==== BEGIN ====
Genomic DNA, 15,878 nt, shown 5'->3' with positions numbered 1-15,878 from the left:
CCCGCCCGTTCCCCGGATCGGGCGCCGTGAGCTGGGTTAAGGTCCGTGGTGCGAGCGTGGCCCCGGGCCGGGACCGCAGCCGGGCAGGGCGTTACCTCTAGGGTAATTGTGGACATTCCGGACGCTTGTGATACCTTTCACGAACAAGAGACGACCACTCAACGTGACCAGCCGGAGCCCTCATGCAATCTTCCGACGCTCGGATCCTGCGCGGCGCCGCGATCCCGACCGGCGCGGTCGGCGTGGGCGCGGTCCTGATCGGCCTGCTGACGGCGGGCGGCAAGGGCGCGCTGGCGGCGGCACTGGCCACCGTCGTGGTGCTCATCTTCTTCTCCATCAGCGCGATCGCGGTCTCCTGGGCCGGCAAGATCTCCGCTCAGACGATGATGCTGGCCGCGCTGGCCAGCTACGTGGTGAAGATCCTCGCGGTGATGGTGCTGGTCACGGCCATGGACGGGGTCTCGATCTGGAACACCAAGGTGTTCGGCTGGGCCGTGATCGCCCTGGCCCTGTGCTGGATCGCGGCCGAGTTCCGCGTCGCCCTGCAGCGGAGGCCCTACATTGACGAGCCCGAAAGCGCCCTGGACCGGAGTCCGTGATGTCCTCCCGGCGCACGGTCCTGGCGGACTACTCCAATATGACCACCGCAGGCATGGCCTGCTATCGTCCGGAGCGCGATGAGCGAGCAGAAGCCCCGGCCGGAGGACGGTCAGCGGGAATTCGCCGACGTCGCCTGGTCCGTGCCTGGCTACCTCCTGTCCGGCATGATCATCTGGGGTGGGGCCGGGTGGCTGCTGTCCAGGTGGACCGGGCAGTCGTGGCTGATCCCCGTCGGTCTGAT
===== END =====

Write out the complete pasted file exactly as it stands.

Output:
Genomic DNA, 15,878 nt, shown 5'->3' with positions numbered 1-15,878 from the left:
CCCGCCCGTTCCCCGGATCGGGCGCCGTGAGCTGGGTTAAGGTCCGTGGTGCGAGCGTGGCCCCGGGCCGGGACCGCAGCCGGGCAGGGCGTTACCTCTAGGGTAATTGTGGACATTCCGGACGCTTGTGATACCTTTCACGAACAAGAGACGACCACTCAACGTGACCAGCCGGAGCCCTCATGCAATCTTCCGACGCTCGGATCCTGCGCGGCGCCGCGATCCCGACCGGCGCGGTCGGCGTGGGCGCGGTCCTGATCGGCCTGCTGACGGCGGGCGGCAAGGGCGCGCTGGCGGCGGCACTGGCCACCGTCGTGGTGCTCATCTTCTTCTCCATCAGCGCGATCGCGGTCTCCTGGGCCGGCAAGATCTCCGCTCAGACGATGATGCTGGCCGCGCTGGCCAGCTACGTGGTGAAGATCCTCGCGGTGATGGTGCTGGTCACGGCCATGGACGGGGTCTCGATCTGGAACACCAAGGTGTTCGGCTGGGCCGTGATCGCCCTGGCCCTGTGCTGGATCGCGGCCGAGTTCCGCGTCGCCCTGCAGCGGAGGCCCTACATTGACGAGCCCGAAAGCGCCCTGGACCGGAGTCCGTGATGTCCTCCCGGCGCACGGTCCTGGCGGACTACTCCAATATGACCACCGCAGGCATGGCCTGCTATCGTCCGGAGCGCGATGAGCGAGCAGAAGCCCCGGCCGGAGGACGGTCAGCGGGAATTCGCCGACGTCGCCTGGTCCGTGCCTGGCTACCTCCTGTCCGGCATGATCATCTGGGGTGGGGCCGGGTGGCTGCTGTCCAGGTGGACCGGGCAGTCGTGGCTGATCCCCGTCGGTCTGAT